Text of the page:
Fuming About Smoking
In his article “Smoke and Mirrors” (Feb.), Jacob Sullum writes: “By entering a business that allows smoking, you consent to be exposed to tobacco smoke, just as you consent to be subjected to loud music by entering a dance club or attending a rock concert.”
What? Have I missed something? People go to clubs and concerts (as a rule) precisely because they wish to hear music. I have never heard of an establishment which people frequent in order to inhale other peoples’ tobacco smoke.
Lewis Kapell, Manlius, NY
If someone wishes to commit suicide by a such a slow and uncertain method as smoking tobacco, that is their right, though one would first like to see them making adequate provision for their dependents. However, should someone wish to commit hara-kiri, I would hope that they would have the decency to do it in their own home. Were they to do it in my home or my place of work, I would probably feel like suing their estate for my mental anguish, not to mention the cost of cleaning the carpet.
Smokers are eager to claim that their addiction has not been proved to harm others and yet seem curiously insensitive to those who have an allergic reaction to tobacco smoke or who just plain dislike the smell. Every time my employer allocates a smoker to the next office, Mr. Sullum implies, I should be forced to uproot myself. Jobs in my field are rare enough.
The real issue in smoking versus liberty is not the rights of smokers: My right to breathe clean air is surely greater than the smoker’s right to pollute it. The issue is the right of a manufacturer to sell a product which is of no benefit to the purchaser and which is indeed positively harmful to him or her. In the ideal marketplace, given a fully informed public, there would be no purchasers for tobacco or for any of the other worthless and dangerous products on sale today. Until that day arrives I will happily accept government regulation of those who defraud the public. Is this paternalism or simply the enforcement of sound business ethics?
Snake oil did no harm except to the wallet; it might even have made the purchaser feel better. By contrast, smoking has no known benefits. Tobacco users are dependent on a harmful product which makes them feel as good after a cigarette as nonsmokers do all the time. They should be encouraged to stop, if they still can, and every effort should be made at the personal and governmental level to discourage the creation of further addicts.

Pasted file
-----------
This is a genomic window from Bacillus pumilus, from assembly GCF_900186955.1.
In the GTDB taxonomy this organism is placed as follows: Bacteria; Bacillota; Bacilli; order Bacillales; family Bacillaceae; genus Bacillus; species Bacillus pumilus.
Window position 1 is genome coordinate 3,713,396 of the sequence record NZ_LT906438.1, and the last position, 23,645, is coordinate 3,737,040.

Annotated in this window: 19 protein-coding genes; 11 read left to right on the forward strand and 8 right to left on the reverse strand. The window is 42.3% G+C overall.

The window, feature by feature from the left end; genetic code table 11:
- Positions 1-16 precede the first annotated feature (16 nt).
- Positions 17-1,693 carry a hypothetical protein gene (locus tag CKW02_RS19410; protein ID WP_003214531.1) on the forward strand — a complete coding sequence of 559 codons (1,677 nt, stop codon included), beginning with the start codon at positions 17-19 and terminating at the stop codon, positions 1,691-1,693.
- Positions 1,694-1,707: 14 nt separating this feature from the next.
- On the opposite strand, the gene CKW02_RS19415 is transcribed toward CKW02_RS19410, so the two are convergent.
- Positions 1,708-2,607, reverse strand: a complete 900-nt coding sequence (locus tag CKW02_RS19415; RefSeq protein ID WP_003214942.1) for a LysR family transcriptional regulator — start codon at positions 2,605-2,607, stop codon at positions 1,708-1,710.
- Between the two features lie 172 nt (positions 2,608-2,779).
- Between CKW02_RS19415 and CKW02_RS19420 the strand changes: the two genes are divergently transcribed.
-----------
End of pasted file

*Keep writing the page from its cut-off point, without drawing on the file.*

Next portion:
Thomas M. Napier, North Wales, PA
Smoking is an annoying habit like the indiscriminate discharge of guns in public is an annoying habit. It’s an annoying habit like drunk driving is an annoying habit. It’s a drug addiction, not a habit. It maims and kills people, it doesn’t just annoy us. Jacob Sullum greatly trivializes and euphemizes. Such deception does not belong in a magazine that prides itself on honest reporting.
Second, it makes no difference which end of the cigarette you are on. Smoking indoors results in inhaling the same chemicals and radioactive particles over and over. Your radiation exposure is greater if you smoke than if you work in a nuclear power plant. Tobacco smoke also coats ventilation systems with tar, a perfect substrata for molds and mildews. Third, the free market will not protect us from smokers any more than it will protect us from other crazy people. Laws banning smoking are highly desirable. You cannot reason with a smoker. If he were reasonable, he would not engage in such a senseless activity.
My personal prescription is to send all smokers to the Smith and Wesson Smoking Cessation Clinic, or allow normal people to literally fight back with full protection of the law on the grounds of self-defense. Of course, I realize that won’t work in our society, so a good compromise would be a ban on public smoking and a policy that treats tobacco just like any other deadly drug.
Mark Lamendola, Cleveland, OH
The medical data overwhelmingly proves tobacco smoke to be toxic and carcinogenic. Imagine arriving at a public restaurant to find that all the food has been laced with toxins. You must choose between consuming the toxins or leaving. That’s the choice I face every time I enter an enclosed public place where smoking is permitted. The only difference is the method of consumption.
In this way, smokers have been imposing their preference upon others since tobacco was invented. Our efforts are intended only to correct this long-standing injustice.